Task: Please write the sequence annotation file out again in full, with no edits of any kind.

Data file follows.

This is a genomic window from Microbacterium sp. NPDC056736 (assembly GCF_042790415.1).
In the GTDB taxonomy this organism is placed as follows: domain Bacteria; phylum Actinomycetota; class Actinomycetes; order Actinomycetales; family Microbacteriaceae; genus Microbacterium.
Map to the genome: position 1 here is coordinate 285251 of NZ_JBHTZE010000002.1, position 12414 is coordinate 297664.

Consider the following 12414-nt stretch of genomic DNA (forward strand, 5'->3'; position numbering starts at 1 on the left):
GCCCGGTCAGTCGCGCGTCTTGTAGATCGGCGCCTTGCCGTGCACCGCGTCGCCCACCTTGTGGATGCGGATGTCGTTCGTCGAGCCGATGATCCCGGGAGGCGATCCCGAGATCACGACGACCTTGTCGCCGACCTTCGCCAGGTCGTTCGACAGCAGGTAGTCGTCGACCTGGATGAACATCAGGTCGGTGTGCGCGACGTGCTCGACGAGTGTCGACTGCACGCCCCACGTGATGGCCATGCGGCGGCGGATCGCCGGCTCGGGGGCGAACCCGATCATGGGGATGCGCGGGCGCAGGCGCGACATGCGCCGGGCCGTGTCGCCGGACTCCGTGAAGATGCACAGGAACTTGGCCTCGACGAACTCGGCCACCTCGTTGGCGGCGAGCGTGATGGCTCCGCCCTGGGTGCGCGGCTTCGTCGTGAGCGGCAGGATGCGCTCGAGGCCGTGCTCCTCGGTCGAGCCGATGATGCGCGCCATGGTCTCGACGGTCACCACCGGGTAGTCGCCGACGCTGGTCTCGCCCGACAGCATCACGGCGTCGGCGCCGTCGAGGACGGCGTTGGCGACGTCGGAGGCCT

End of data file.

This is a genomic window from Microbacterium sp. NPDC056736 (assembly GCF_042790415.1).
In the GTDB taxonomy this organism is placed as follows: domain Bacteria; phylum Actinomycetota; class Actinomycetes; order Actinomycetales; family Microbacteriaceae; genus Microbacterium.
Map to the genome: position 1 here is coordinate 285251 of NZ_JBHTZE010000002.1, position 12414 is coordinate 297664.

Consider the following 12414-nt stretch of genomic DNA (forward strand, 5'->3'; position numbering starts at 1 on the left):
GCCCGGTCAGTCGCGCGTCTTGTAGATCGGCGCCTTGCCGTGCACCGCGTCGCCCACCTTGTGGATGCGGATGTCGTTCGTCGAGCCGATGATCCCGGGAGGCGATCCCGAGATCACGACGACCTTGTCGCCGACCTTCGCCAGGTCGTTCGACAGCAGGTAGTCGTCGACCTGGATGAACATCAGGTCGGTGTGCGCGACGTGCTCGACGAGTGTCGACTGCACGCCCCACGTGATGGCCATGCGGCGGCGGATCGCCGGCTCGGGGGCGAACCCGATCATGGGGATGCGCGGGCGCAGGCGCGACATGCGCCGGGCCGTGTCGCCGGACTCCGTGAAGATGCACAGGAACTTGGCCTCGACGAACTCGGCCACCTCGTTGGCGGCGAGCGTGATGGCTCCGCCCTGGGTGCGCGGCTTCGTCGTGAGCGGCAGGATGCGCTCGAGGCCGTGCTCCTCGGTCGAGCCGATGATGCGCGCCATGGTCTCGACGGTCACCACCGGGTAGTCGCCGACGCTGGTCTCGCCCGACAGCATCACGGCGTCGGCGCCGTCGAGGACGGCGTTGGCGACGTCGGAGGCCT